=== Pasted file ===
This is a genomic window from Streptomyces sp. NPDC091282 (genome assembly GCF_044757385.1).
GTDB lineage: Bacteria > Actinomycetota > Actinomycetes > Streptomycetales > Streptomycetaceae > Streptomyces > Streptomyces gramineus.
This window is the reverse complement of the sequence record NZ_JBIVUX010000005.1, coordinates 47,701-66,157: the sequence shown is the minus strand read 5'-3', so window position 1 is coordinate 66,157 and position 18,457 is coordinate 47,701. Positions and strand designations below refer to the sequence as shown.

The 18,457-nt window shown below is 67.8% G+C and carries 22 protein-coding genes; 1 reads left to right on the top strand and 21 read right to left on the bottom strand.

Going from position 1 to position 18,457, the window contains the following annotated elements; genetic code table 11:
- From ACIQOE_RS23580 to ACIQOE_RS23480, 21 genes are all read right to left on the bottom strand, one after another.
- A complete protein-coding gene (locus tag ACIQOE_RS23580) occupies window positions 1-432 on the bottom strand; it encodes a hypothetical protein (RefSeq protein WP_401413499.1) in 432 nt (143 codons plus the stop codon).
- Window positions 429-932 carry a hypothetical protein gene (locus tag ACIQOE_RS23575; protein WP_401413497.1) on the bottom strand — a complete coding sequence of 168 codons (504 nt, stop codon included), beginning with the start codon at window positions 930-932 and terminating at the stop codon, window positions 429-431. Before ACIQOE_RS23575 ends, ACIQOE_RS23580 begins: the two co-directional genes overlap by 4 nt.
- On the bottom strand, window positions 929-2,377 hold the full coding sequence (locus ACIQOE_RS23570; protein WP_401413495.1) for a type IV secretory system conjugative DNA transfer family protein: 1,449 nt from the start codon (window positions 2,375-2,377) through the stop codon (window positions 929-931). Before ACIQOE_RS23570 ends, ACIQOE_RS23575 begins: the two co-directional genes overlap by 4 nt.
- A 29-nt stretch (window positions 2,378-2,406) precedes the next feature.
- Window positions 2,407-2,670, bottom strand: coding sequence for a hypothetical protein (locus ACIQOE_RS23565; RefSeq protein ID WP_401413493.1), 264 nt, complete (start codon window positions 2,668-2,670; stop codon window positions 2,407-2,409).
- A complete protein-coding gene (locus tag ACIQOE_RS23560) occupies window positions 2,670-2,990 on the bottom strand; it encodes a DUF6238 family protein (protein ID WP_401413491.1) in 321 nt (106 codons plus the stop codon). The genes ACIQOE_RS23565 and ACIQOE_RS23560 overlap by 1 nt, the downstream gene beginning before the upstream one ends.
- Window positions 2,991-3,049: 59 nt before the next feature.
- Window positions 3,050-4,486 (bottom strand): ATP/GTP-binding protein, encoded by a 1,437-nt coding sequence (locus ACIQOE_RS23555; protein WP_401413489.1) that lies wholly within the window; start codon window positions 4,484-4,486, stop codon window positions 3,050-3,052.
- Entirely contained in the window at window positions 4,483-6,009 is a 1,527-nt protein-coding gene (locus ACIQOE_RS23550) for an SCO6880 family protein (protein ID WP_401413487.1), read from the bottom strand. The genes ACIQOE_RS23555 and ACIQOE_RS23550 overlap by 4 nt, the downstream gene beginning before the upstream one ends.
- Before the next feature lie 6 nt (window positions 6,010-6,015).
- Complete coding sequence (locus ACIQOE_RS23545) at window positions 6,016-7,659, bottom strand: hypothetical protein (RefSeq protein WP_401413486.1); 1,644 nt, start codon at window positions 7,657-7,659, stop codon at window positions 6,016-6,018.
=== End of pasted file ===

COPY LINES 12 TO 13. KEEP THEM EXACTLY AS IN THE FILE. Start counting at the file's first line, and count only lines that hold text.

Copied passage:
- A complete protein-coding gene (locus tag ACIQOE_RS23560) occupies window positions 2,670-2,990 on the bottom strand; it encodes a DUF6238 family protein (protein ID WP_401413491.1) in 321 nt (106 codons plus the stop codon). The genes ACIQOE_RS23565 and ACIQOE_RS23560 overlap by 1 nt, the downstream gene beginning before the upstream one ends.
- Window positions 2,991-3,049: 59 nt before the next feature.